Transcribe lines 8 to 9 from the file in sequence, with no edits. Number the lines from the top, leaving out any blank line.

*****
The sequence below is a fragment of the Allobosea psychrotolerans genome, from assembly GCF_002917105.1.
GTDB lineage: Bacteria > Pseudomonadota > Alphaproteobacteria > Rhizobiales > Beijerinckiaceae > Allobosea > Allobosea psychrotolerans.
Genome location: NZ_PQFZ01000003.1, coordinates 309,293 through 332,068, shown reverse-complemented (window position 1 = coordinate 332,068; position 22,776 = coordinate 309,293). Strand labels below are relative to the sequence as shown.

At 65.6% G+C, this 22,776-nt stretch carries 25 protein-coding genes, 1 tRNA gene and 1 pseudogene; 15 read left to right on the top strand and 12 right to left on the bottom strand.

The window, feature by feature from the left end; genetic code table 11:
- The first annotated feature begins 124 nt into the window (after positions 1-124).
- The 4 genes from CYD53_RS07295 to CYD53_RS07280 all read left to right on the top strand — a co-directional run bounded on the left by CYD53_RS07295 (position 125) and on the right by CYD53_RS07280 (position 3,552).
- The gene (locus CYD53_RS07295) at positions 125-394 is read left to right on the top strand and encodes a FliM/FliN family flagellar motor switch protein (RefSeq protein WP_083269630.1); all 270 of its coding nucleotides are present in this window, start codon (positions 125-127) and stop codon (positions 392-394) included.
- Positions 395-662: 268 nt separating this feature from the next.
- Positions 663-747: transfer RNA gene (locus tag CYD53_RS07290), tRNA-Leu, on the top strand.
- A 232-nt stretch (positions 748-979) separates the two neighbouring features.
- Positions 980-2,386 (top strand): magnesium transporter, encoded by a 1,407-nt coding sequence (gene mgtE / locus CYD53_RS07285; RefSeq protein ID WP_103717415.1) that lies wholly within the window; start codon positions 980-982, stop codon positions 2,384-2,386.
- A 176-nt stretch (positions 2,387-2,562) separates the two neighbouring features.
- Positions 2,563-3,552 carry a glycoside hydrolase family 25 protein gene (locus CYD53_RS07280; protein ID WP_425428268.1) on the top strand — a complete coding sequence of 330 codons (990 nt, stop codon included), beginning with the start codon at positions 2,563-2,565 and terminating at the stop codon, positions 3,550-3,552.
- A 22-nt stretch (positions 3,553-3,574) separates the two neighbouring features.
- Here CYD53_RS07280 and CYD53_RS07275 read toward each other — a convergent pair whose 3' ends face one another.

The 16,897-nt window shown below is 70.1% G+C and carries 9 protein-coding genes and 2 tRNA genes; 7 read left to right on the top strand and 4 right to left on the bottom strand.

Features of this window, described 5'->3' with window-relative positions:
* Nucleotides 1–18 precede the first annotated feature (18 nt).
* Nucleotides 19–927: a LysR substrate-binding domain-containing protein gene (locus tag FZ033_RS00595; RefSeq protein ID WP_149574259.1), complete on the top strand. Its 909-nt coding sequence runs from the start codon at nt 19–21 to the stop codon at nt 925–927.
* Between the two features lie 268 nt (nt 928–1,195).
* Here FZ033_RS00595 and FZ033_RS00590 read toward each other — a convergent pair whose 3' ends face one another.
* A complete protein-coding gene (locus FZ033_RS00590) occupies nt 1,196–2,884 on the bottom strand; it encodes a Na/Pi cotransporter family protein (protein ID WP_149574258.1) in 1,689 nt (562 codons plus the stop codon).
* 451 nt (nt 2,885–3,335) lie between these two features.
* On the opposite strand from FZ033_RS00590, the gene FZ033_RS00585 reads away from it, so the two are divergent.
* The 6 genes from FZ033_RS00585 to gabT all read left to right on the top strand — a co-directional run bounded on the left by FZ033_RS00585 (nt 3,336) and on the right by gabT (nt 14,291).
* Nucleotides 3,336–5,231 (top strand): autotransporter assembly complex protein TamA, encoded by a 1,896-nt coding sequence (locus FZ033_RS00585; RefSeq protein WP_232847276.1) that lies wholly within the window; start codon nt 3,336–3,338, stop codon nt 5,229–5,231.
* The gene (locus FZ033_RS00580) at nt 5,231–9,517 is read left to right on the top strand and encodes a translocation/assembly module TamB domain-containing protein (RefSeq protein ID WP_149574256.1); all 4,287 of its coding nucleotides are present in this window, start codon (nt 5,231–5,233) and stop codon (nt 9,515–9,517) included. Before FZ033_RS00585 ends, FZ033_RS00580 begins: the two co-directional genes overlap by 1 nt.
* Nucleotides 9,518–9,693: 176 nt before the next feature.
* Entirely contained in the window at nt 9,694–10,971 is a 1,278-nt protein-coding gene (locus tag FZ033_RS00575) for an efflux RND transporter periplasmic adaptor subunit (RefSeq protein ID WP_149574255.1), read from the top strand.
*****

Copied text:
- The gene (locus CYD53_RS07295) at positions 125-394 is read left to right on the top strand and encodes a FliM/FliN family flagellar motor switch protein (RefSeq protein WP_083269630.1); all 270 of its coding nucleotides are present in this window, start codon (positions 125-127) and stop codon (positions 392-394) included.
- Positions 395-662: 268 nt separating this feature from the next.